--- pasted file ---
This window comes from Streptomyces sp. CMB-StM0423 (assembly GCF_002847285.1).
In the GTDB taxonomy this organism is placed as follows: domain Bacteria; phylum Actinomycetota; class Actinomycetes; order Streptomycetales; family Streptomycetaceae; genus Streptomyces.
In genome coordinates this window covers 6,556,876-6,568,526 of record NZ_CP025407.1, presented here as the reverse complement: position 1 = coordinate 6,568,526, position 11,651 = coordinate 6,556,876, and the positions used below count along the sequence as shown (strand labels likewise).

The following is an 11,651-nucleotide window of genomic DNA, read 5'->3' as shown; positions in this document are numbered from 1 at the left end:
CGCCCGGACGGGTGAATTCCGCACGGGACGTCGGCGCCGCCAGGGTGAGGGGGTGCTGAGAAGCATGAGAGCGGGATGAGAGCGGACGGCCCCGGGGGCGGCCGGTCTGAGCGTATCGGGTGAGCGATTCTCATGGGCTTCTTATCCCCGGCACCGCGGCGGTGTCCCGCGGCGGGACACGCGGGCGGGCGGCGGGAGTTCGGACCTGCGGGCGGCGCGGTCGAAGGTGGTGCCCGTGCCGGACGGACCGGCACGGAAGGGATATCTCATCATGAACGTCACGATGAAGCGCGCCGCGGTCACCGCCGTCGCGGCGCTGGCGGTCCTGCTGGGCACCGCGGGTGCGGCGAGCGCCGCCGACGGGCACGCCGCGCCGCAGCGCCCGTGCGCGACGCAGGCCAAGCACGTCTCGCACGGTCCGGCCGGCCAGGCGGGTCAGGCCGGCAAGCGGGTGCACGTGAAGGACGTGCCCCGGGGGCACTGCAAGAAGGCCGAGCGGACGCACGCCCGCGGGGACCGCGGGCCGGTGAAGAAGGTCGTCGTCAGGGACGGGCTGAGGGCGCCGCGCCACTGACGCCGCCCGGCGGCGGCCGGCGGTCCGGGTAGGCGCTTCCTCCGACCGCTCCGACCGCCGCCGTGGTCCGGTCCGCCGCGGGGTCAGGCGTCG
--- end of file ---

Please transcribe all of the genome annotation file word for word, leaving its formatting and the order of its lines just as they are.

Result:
This window comes from Streptomyces sp. CMB-StM0423 (assembly GCF_002847285.1).
In the GTDB taxonomy this organism is placed as follows: domain Bacteria; phylum Actinomycetota; class Actinomycetes; order Streptomycetales; family Streptomycetaceae; genus Streptomyces.
In genome coordinates this window covers 6,556,876-6,568,526 of record NZ_CP025407.1, presented here as the reverse complement: position 1 = coordinate 6,568,526, position 11,651 = coordinate 6,556,876, and the positions used below count along the sequence as shown (strand labels likewise).

The following is an 11,651-nucleotide window of genomic DNA, read 5'->3' as shown; positions in this document are numbered from 1 at the left end:
CGCCCGGACGGGTGAATTCCGCACGGGACGTCGGCGCCGCCAGGGTGAGGGGGTGCTGAGAAGCATGAGAGCGGGATGAGAGCGGACGGCCCCGGGGGCGGCCGGTCTGAGCGTATCGGGTGAGCGATTCTCATGGGCTTCTTATCCCCGGCACCGCGGCGGTGTCCCGCGGCGGGACACGCGGGCGGGCGGCGGGAGTTCGGACCTGCGGGCGGCGCGGTCGAAGGTGGTGCCCGTGCCGGACGGACCGGCACGGAAGGGATATCTCATCATGAACGTCACGATGAAGCGCGCCGCGGTCACCGCCGTCGCGGCGCTGGCGGTCCTGCTGGGCACCGCGGGTGCGGCGAGCGCCGCCGACGGGCACGCCGCGCCGCAGCGCCCGTGCGCGACGCAGGCCAAGCACGTCTCGCACGGTCCGGCCGGCCAGGCGGGTCAGGCCGGCAAGCGGGTGCACGTGAAGGACGTGCCCCGGGGGCACTGCAAGAAGGCCGAGCGGACGCACGCCCGCGGGGACCGCGGGCCGGTGAAGAAGGTCGTCGTCAGGGACGGGCTGAGGGCGCCGCGCCACTGACGCCGCCCGGCGGCGGCCGGCGGTCCGGGTAGGCGCTTCCTCCGACCGCTCCGACCGCCGCCGTGGTCCGGTCCGCCGCGGGGTCAGGCGTCG